· Barack Obama Proposed An Amendment That Was Seen As Part Of An Effort To Offer "Potentially Fatal Blows To The Fragile Coalition Backing The Bill." "They first had turned back a Republican bid to reduce the number of illegal immigrants who could gain lawful status. They later rejected two high-profile Democratic amendments. One would have postponed the bill's shift to an emphasis on education and skills among visa applicants as opposed to family connections. The other, offered by Sen. Barack Obama, D-Ill., would have ended a new point system for those seeking permanent resident 'green cards' after five years rather than 14 years. All three amendments were seen as potentially fatal blows to the fragile coalition backing the bill, which remains under attack from the right and left." (Charles Babington, "Immigration Deal Survives Senate Challenges, Backers Cautiously Optimistic," The Associated Press, 6/7/07)

· The Weekly Standard's Fred Barnes: "Obama Professes In Speeches And His Bestselling Book, The Audacity Of Hope, To Rise Above Crass Party Interests. Not This Time." "Where was Barack Obama? The moment was perfect last week for the Illinois senator and champion of bipartisanship to step forward and help save the compromise immigration bill from a premature death. All he needed to do was switch his vote to oppose an amendment whose passage was going to shatter the Senate coalition that negotiated the bill. By switching, Obama would have substantiated his claim to be a politician eager to reach across the partisan aisle and end the bitter polarization in Washington. But Obama was not heard from. A day later, with the deliberations on the bill in turmoil, Senate majority leader Harry Reid yanked it off the Senate floor. Obama voted with Reid on cloture, which failed, prompting the shutdown. It may be unfair to single o ut Obama for backing a so-called poison pill that would have weakened the proposed temporary worker program (by terminating it after five years). Obama wasn't alone. Two Democratic presidential candidates--Hillary Clinton and Joe Biden--voted with him, as did Reid, Chuck Schumer, and Dick Durbin, Reid's colleagues in the Senate Democratic leadership. What made Obama's vote different was his hypocrisy. The others are hard-core partisans. Obama professes in speeches and his bestselling book, The Audacity of Hope, to rise above crass party interests. Not this time." (Fred Barnes, "The 'Grand Bargain' Comes Undone," The Weekly Standard, 6/18/07)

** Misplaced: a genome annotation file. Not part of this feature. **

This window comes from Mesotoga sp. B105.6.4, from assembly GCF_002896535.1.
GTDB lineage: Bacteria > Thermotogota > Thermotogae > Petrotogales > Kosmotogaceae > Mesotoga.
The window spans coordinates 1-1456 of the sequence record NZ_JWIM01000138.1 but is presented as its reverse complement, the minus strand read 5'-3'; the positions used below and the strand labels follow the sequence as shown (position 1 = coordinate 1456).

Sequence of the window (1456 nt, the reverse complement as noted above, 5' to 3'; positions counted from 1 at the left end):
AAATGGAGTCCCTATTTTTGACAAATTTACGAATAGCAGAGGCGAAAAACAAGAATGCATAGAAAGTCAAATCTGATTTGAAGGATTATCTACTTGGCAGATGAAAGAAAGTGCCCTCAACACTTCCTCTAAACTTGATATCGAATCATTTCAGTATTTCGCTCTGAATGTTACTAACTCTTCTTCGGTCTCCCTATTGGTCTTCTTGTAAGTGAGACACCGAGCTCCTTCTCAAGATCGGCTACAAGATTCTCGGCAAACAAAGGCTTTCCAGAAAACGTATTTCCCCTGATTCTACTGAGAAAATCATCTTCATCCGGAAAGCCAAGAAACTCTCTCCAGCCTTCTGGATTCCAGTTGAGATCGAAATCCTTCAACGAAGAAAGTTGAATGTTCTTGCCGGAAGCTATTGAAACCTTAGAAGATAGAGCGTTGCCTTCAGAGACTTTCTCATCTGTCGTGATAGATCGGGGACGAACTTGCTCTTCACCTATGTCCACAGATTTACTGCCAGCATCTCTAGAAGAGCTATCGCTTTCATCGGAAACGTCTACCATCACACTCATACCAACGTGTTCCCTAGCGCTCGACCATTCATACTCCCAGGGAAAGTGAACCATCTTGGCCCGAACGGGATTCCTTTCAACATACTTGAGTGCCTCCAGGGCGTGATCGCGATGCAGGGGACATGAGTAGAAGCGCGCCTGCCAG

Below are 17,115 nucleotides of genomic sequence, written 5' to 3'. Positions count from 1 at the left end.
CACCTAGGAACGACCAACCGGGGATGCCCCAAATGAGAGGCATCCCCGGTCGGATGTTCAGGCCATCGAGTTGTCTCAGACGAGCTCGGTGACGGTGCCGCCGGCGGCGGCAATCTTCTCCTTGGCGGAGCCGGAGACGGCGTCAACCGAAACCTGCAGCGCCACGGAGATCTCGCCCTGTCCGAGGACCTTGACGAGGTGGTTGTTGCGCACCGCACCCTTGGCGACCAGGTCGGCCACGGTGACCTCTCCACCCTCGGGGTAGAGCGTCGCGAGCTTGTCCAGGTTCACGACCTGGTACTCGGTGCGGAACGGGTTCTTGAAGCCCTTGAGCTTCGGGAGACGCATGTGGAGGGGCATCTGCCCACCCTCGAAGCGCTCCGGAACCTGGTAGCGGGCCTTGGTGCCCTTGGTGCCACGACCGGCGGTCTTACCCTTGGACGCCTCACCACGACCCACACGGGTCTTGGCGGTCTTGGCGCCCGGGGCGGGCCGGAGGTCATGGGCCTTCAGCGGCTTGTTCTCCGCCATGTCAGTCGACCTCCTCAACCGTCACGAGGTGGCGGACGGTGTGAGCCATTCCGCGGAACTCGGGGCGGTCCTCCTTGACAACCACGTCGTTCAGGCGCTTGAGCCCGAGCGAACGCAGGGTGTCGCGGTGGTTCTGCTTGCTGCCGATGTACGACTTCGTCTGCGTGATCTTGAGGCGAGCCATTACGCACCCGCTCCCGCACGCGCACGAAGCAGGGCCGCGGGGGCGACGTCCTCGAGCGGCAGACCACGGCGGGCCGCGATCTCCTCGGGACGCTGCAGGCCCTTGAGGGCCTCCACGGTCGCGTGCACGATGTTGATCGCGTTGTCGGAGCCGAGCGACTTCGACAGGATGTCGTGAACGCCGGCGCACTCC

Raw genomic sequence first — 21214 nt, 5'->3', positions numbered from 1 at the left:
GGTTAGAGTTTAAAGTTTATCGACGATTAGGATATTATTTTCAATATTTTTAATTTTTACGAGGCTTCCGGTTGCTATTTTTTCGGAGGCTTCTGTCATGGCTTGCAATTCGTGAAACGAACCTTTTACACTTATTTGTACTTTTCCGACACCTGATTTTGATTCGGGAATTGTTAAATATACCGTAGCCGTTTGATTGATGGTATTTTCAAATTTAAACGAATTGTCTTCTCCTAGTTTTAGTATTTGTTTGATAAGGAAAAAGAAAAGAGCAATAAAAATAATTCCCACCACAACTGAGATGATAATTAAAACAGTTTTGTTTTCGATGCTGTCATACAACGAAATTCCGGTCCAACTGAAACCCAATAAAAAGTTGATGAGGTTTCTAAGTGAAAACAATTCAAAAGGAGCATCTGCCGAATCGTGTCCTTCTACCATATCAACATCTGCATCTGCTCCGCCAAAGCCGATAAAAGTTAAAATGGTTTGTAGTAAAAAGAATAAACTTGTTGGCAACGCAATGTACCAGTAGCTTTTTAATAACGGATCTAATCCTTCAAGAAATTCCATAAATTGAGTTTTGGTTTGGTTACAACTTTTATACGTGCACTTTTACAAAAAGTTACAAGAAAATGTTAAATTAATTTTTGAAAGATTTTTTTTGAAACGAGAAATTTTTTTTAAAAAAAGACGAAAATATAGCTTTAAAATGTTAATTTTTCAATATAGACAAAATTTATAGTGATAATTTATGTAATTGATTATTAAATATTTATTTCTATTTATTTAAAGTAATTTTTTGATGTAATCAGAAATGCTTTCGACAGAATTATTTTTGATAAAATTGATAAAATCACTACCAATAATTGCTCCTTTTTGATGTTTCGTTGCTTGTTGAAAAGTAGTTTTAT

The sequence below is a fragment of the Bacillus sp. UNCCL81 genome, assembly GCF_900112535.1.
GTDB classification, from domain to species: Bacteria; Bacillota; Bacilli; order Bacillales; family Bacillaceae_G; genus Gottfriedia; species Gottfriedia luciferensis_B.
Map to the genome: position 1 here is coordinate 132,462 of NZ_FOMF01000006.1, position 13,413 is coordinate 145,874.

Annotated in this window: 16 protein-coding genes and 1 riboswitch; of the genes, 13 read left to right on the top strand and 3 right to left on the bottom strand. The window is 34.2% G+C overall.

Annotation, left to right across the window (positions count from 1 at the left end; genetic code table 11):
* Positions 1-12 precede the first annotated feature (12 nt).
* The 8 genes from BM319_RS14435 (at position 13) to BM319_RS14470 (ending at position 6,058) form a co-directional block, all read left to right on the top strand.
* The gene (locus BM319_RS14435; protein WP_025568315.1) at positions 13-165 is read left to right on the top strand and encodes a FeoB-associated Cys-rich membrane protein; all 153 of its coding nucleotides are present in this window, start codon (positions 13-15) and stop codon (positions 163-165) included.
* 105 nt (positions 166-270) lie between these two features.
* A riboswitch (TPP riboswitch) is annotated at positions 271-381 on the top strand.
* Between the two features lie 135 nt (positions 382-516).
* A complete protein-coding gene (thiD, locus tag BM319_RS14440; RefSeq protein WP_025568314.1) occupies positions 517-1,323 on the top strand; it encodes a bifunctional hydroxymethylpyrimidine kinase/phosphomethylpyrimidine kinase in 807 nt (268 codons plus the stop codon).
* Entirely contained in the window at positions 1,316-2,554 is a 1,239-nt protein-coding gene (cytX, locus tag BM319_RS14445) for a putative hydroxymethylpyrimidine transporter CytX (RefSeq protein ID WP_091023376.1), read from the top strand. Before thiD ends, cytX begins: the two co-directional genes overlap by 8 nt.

· Roll Call's Mort Kondracke: "[B]ut he was right on the principle of Obama voting for the Dorgan amendment, which was a killer amendment now. Obama goes around and he's been very encouraging, talking about the new politics and how we've got to get beyond the partisan divisions and all that. Yes, new politics. Anyway, and then when it comes down to it, he is pandering to the AFL-CIO here, which opposes this bill because he's running for president." (Fox News' "The Beltway Boys," 6/9/07)

· Senate Staff Members And Sen. Arlen Specter Recalled That Barack Obama Had Not Been At The Early Legislation-Crafting Meetings He Claimed To Attend. "To Senate staff members, who had been arriving for 7 a.m. negotiating sessions for weeks, it was a galling moment. Those morning sessions had attracted just three to four senators a side, Sen. Arlen Specter (R-Pa.) recalled, each deeply involved in the issue. Obama was not one of them." (Shailagh Murray and Jonathan Weisman, "Both Obama And Clinton Embellish Their Roles," The Washington Post, 3/24/08)

· Barack Obama Was Not Heavily Involved In Efforts To Secure Bipartisan Immigration Reform. "He did support the bipartisan effort to get an immigration bill last year, winning a plaudit from McCain. But he didn't work closely with the White House, as did Sen. Edward Kennedy." (David Ignatius, Op-Ed, "Obama: A Thin Record For A Bridge Builder," The Washington Post, 3/2/08)